Title IX of the Education Amendments of 1972 is a federal civil-rights law that applies to all schools, like Westminster, that receive federal funding. Title IX prohibits discrimination on the basis of sex in all education and employment programs and activities. Sex includes gender, gender identity or expression, nonconformity with gender stereotypes, and sexual orientation.
The text of the law states:
No person in the United States shall, on the basis of sex, be excluded from participation in, be denied the benefits of, or be subjected to discrimination under any education program or activity receiving federal financial assistance.
Westminster's Title IX policy prohibits:
- Sexual assault
- Sexual harassment
- Gender-based harassment
- Gender-based discrimination
- Sexual exploitation
- Dating violence
- Domestic violence
- False reporting
These forms of prohibited conduct are defined in the policy.
- Consent is present when clearly understandable words or actions manifest a knowing, voluntary agreement between parties to engage in specific sexual or intimate contact with one another.
- When determining whether consent was present, the college will consider whether a reasonable, sober person would consider the words or actions of the parties to clearly express a knowing, voluntary agreement between them to engage in specific sexual or intimate contact with one another.
- Whether a person has taken advantage of a position of influence over another person may be a factor in determining consent.
- Consent cannot be inferred from:
- Silence, passivity, acceptance, or lack of resistance alone;
- A current or previous dating or sexual relationship;
- Consent given on a prior occasion;
- Consent given to another person (i.e., consent to engage in sexual activity with one person does not imply consent to engage in sexual activity with another person);
- Attire; or
- Buying dinner or spending money on a date.
- Consent to one sexual activity does not imply consent to another sexual activity.
- Consent can be withdrawn at any time and for any reason.
- Consent is not effective if it is obtained through the use of physical force, violence, duress, intimidation, coercion, or the threat, either express or implied, of bodily injury. Whether the party used such methods to attempt to obtain consent will be determined by the perception of a sober, reasonable person in the same or similar circumstances.
- It is important not to make assumptions about whether a potential partner is consenting. In order to avoid confusion or ambiguity, participants are encouraged to talk with one another before engaging in sexual activity.
- If confusion or ambiguity arises during sexual activity, participants are encouraged to stop and ensure that there is a mutual willingness to continue that sexual activity.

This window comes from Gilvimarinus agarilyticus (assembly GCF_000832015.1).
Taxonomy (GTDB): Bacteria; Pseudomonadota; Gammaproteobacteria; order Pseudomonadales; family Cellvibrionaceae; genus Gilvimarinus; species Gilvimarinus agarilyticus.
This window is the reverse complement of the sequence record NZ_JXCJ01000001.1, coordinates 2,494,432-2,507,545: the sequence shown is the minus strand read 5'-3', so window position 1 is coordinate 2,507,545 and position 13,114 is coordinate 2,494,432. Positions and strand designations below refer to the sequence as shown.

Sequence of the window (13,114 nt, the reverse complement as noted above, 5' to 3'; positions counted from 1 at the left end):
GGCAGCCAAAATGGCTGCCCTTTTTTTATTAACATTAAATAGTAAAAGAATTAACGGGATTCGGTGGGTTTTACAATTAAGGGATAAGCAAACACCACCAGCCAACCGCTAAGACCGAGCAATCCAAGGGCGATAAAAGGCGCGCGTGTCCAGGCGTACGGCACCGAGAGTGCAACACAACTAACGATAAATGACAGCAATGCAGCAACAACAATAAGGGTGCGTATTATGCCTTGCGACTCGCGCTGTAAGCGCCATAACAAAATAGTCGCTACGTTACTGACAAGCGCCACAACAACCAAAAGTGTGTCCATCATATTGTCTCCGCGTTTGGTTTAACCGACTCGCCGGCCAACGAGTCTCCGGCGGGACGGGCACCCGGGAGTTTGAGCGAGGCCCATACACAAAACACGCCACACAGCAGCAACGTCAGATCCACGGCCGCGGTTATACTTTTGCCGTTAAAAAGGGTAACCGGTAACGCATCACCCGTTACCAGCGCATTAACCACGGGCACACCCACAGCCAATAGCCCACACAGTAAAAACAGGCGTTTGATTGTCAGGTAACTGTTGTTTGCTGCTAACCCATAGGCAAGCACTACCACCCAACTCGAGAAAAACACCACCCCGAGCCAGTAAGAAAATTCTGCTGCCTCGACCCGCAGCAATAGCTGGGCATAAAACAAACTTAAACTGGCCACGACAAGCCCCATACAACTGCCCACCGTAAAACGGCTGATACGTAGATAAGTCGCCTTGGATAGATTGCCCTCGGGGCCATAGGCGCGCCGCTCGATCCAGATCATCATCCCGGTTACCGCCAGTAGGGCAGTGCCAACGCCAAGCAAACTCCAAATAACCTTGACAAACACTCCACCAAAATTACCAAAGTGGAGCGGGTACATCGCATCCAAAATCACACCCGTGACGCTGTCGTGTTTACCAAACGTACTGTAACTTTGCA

- Incapacitation is defined as lacking the ability to understand one's actions.
- Intoxication vs. incapacitation: Consent cannot be given by a person who is incapacitated.
Therefore, it is imperative to be able to determine the difference between incapacitation
and intoxication. Incapacitation is a state beyond drunkenness or intoxication. A
person is not necessarily incapacitated merely as a result of drinking or using drugs.
The impact of alcohol and other drugs varies from person to person.
- Some signs of intoxication include, but are not limited to:
- Slurred speech
- Weaving or stumbling while walking
- Exaggerated emotions
- Some signs of incapacitation include, but are not limited to:
- Inability to speak coherently
- Confusion on basic facts (day of the week, birthdate, etc.)
- Inability to walk unassisted
- Passing out
- Some signs of intoxication include, but are not limited to:
- It is possible for a person who has been drinking to give consent, however, consent given by someone who has been drinking or using drugs must be clear, voluntary, and unambiguous. To give consent, a person must be able to make informed decisions free from undue influence, pressure, or coercion. If a person lacks the ability to act clearly, voluntarily, and unambiguously, or if a person is unable to make informed decisions free from undue influence, pressure or coercion, they are incapacitated and cannot give consent.
- In evaluating consent in cases of alleged incapacitation, the college looks for the common signs of incapacitation and asks two questions: (1) Did the respondent know that the complainant was incapacitated and, if not, (2) Should a sober, reasonable person in the same situation have known that the complainant was incapacitated? The college also considers that a person who is incapacitated may not be able to understand some or all of the following questions: "Do you know where you are?" "Do you know how you got here?" "Do you know what is happening?" "Do you know whom you are with?"
- One should be cautious before engaging in sexual activity when either party has been drinking alcohol or using drugs. The introduction of alcohol or drugs may create ambiguity as to whether consent has been sought or given. If one has doubt about either party's level of intoxication, the safe thing to do is to forego all sexual activity.
- The use of alcohol or drugs does not diminish one's responsibility to obtain consent and does not excuse prohibited conduct under the Title IX policy.